4. Conditionals and recursion¶
4.1. Modulus operator¶
The modulus operator works on integers (and integer expressions) and yields
the remainder when the first operand is divided by the second. In C++, the
modulus operator is a percent sign, %
. The syntax is exactly the same as
for other operators:
int quotient = 7 / 3;
int remainder = 7 % 3;
The first operator, integer division, yields 2. The second operator yields 1, since 7 divided by 3 is 2 with 1 left over.
The modulus operater turns out to be surprisingly useful. For example, you can
check whether one number is divisible by another: if x % y
is zero, then
x
is divisible by y
.
Also, you can use the modulus operator to extract the rightmost digit or
digits from a number. For example, x % 10
yields the rightmost digit of
x
(in base 10). Similarly x % 100
yields the last two digits.
4.2. Logical operators¶
There are three logical operators in C++: AND, OR, and NOT, which are
denoted by the symbols &&
, 
, and !
respectively. The semantics
(meaning) of these operators is similar to their meaning in English. For
example, x > 0 && x < 10
is true only if x greater than zero AND less
than 10.
4.3. The bitwise operators¶
C++ has a set of bitwise operators that operate on integer types, treating the operands as a sequence of bits.
The bitwise not operator flips the bits, replacing 0
bits with 1
and 1
bits with 0
.
The bitwise and, or and exclusive or take two operands and return
a bitwise result as described in the following table:
Name 
Symbol 
Description 

AND 

1 if both operand bits are 1, otherwise 0 
OR 

1 if at least one operand bit is 1, 0 if both operand bits are 0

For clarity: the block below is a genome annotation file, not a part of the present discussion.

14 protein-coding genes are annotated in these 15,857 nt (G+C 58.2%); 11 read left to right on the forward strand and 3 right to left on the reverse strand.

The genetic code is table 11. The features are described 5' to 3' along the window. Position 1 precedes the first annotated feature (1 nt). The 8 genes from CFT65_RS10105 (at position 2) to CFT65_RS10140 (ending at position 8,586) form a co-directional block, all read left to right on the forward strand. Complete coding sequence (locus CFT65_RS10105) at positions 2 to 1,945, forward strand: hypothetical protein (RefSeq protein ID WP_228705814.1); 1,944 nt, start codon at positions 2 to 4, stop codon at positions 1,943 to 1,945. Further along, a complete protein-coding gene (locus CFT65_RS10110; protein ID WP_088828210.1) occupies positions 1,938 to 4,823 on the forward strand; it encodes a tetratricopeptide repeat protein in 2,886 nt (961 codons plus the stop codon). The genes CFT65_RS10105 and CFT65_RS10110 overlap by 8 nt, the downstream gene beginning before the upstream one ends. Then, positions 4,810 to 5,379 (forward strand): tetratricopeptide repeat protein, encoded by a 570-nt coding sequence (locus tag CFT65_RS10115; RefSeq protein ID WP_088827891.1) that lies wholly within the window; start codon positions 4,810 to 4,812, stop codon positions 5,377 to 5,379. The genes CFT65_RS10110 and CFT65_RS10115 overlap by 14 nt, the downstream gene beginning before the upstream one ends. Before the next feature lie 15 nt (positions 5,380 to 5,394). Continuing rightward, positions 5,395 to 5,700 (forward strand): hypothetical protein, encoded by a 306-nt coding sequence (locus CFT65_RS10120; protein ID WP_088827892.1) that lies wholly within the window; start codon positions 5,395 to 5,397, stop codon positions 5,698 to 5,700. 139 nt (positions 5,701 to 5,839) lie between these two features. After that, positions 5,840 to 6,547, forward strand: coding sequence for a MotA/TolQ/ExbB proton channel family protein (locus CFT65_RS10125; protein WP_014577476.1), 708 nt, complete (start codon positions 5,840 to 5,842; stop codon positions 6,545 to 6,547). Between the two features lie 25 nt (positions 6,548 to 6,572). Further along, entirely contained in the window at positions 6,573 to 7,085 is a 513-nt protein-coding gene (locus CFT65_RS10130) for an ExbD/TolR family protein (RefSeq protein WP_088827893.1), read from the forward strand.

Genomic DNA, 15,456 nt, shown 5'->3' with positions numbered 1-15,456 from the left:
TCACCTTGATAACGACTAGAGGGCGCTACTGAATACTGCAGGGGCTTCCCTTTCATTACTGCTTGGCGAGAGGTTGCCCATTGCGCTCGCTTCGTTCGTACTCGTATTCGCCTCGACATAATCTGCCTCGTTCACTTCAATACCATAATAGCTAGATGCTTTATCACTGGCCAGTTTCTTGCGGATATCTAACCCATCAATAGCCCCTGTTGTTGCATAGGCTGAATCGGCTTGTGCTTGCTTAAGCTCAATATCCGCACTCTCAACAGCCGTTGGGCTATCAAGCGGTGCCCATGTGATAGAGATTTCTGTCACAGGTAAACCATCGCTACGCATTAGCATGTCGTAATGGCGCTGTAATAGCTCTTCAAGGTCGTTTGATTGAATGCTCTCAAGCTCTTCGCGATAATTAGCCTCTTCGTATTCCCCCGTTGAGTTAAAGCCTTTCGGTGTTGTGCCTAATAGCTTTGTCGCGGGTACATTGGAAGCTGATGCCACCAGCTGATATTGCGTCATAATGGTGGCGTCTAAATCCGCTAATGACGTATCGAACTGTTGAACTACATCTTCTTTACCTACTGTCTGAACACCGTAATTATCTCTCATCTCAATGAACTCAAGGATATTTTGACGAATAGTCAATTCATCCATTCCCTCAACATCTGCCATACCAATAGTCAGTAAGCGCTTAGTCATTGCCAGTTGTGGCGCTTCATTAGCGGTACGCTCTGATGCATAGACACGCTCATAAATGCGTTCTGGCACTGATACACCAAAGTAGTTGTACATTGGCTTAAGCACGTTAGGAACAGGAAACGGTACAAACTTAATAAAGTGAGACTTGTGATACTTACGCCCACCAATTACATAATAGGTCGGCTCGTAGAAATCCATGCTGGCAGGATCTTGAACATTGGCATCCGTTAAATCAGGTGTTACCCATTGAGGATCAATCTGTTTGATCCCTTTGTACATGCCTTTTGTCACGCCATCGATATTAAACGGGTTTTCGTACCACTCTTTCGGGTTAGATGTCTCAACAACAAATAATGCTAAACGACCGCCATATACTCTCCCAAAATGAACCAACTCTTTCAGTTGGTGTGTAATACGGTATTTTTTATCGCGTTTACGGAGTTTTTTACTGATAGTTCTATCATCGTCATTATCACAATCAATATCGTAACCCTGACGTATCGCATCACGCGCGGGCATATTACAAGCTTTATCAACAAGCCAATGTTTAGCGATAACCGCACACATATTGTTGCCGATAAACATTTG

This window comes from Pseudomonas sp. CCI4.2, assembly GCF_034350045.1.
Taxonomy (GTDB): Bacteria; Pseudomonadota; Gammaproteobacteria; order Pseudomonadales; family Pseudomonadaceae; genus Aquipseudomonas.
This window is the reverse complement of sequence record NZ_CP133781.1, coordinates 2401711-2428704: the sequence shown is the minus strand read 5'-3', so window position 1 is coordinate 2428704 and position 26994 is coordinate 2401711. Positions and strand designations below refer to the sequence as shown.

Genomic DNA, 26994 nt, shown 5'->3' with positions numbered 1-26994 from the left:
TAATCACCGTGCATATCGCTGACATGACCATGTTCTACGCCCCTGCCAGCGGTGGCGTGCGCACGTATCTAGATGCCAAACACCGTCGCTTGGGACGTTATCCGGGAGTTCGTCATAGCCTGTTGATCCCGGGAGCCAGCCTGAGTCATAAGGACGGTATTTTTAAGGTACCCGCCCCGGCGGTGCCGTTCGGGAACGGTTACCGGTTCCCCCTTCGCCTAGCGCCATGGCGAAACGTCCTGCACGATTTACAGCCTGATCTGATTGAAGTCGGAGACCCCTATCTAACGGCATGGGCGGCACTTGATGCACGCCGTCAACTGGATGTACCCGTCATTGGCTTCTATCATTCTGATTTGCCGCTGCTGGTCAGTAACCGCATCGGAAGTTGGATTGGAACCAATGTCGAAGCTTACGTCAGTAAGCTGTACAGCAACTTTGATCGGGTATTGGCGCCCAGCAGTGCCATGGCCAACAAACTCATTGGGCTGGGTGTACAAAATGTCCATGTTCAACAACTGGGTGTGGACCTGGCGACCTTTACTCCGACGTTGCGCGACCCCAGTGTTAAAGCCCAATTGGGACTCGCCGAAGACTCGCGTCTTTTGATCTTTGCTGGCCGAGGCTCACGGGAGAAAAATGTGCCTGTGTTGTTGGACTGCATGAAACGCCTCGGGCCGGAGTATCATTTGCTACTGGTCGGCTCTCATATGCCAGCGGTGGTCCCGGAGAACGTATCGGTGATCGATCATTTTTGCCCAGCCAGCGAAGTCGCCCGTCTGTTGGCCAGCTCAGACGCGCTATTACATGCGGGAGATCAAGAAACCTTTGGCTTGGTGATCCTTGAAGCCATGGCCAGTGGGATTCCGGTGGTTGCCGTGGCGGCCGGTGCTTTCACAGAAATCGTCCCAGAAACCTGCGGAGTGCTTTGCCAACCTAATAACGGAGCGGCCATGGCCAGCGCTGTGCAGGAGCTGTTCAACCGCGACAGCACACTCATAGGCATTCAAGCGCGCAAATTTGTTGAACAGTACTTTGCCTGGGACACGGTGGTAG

XOR 

1 if at exactly one operand bit is 1, otherwise 0 
NOT 

1 if operand bit is 0, 0 if operand bit is 1 
Two other bitwise operators, left shift and right shift, each take two arguments. The first (left) argument is shifted left or right by the number of bits given in second (right) argument.
Name 
Symbol 
Description 

Left Shift 


Right Shift 


We will explore these operators further in the exercises.
4.4. Conditional execution¶
In order to write useful programs, we almost always need the ability to check
certain conditions and change the behavior of the program accordingly.
Conditional statements give us this ability. The simplest form is the
if
statement:
if (x > 0) {
cout << "x is positive" << endl;
}
The expression in parentheses is called the condition. If it is true, then the statements in brackets get executed. If the condition is not true, nothing happens.
The condition can contain any of the comparison operators:
x == y // x equals y
x != y // x is not equal to y
x > y // x is greater than y
x < y // x is less than y
x >= y // x is greater than or equal to y
x <= y // x is less than or equal to y
Although these operations are probably familiar to you, the syntax C++ uses is a little different from mathematical symbols like =, ≠ and ≤. A common error is to use a single = instead of a double ==. Remember that = is the assignment operator. Also, there is no such thing as =< or =>.
The two sides of a comparision operator have to be the same type. You can only
compare int
s to int
s, and double
s to double
s. Comparing
strings is more complicated, so we will put that off until we get to the
Strings chapter.